Children love wild camping. Camp next to a stream in the middle of nowhere and they are happy for hours. Until the midges come out anyway. The key to success is to choose a suitable camping spot with an interesting but not too long walk to it, good weather and a lack of midges, but I don’t always get this right.
I first took Hannah wild camping when she was 4. We camped next to Goats Water underneath Dow Crag in the Lakes in a howling gale and I did doubt my sanity for a few moments in bringing a 4 year old to camp at such a place. But all was well – our Mammut mountain tent could withstand all weathers and Hannah loved it. I also loved it because by carrying an enormous and very heavy rucksack I could walk at Hannah’s pace and feel like I was getting some exercise.
The next wild camp was not such a great success. The following August when Hannah was 5 we had a trip to the wilds of Galloway. We walked up the Gairland Burn from Loch Trool and planned to camp at Loch Valley. It didn’t look far on the map but I’d reckoned without stumbling over a boggy, tussocky, indeterminable path carrying a heavy rucksack and followed by hoards of midges. It took us what seemed like hours to reach the Loch and then the trouble really started. I tried to put up the tent but the midges got worse and completely overwhelmed me. I struggled to figure out which tent pole went in which tent sleeve and started to panic. I forced myself to calm down and concentrate and eventually got the tent up. We rushed inside and didn’t go outside for the rest of the evening.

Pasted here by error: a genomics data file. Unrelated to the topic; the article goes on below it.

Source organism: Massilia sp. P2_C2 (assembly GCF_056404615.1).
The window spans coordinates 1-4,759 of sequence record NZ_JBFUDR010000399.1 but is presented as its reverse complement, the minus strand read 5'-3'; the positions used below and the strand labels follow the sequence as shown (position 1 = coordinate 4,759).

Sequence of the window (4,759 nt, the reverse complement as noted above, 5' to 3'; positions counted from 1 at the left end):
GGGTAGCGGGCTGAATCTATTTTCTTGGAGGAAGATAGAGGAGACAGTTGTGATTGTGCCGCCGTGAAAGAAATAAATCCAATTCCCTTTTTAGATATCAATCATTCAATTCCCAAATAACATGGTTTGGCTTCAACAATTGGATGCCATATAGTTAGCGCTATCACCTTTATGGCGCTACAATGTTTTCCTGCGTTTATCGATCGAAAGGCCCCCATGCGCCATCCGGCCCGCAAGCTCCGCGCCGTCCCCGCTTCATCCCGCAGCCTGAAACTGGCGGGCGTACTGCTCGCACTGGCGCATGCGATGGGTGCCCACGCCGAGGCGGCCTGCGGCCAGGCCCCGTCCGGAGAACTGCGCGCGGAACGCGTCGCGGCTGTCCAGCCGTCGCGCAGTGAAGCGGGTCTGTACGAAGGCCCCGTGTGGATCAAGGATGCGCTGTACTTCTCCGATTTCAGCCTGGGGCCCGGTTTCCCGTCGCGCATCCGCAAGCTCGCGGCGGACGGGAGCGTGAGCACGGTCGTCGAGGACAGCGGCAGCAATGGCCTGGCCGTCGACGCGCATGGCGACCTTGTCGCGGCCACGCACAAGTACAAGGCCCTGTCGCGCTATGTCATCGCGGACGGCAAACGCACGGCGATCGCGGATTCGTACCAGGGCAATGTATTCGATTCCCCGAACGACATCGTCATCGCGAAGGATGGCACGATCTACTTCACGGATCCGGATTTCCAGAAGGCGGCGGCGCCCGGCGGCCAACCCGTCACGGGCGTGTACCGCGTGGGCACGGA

I didn’t feel inclined to wild camp again for two years and then I chose a breezy day! We camped up at Great Rundale Tarn in the North Pennines after walking up from Dufton. This worked well. Hannah had a swim in the tarn and there was not a midge in sight. Next day we followed Maize Back down to High Cup Nick and followed the Pennine Way back to Dufton.
In 2019 we had a little expedition to the northern fells in the Lakes. We walked in from near Mosedale and camped below Great Calva next to a stream. It rained heavily in the night and the tent started to leak, so I made the mistake of getting out of the tent in my underwear in the rain and the dark to tighten the guy ropes only to be attacked by midges. Next day we walked up Great Calva then over Great Lingy hill and Carrock Fell before descending very steeply off the end of Carrock Fell to the road.
Our 2020 wild camping expedition has been to the North York Moors with some friends. It was midgy!! The highlight of this trip was seeing an adder, although I didn’t dwell too much on whether snakes might join us in the tent in the middle of the night.
Wild camping alone with a child does often lead to sleepless nights in bad weather wondering whether you’ve done the right thing. Children are blissfully unaware of such worries and will trust you implicitly to sort the world out for them – including stopping the rain and making the midges go away. If only I could……!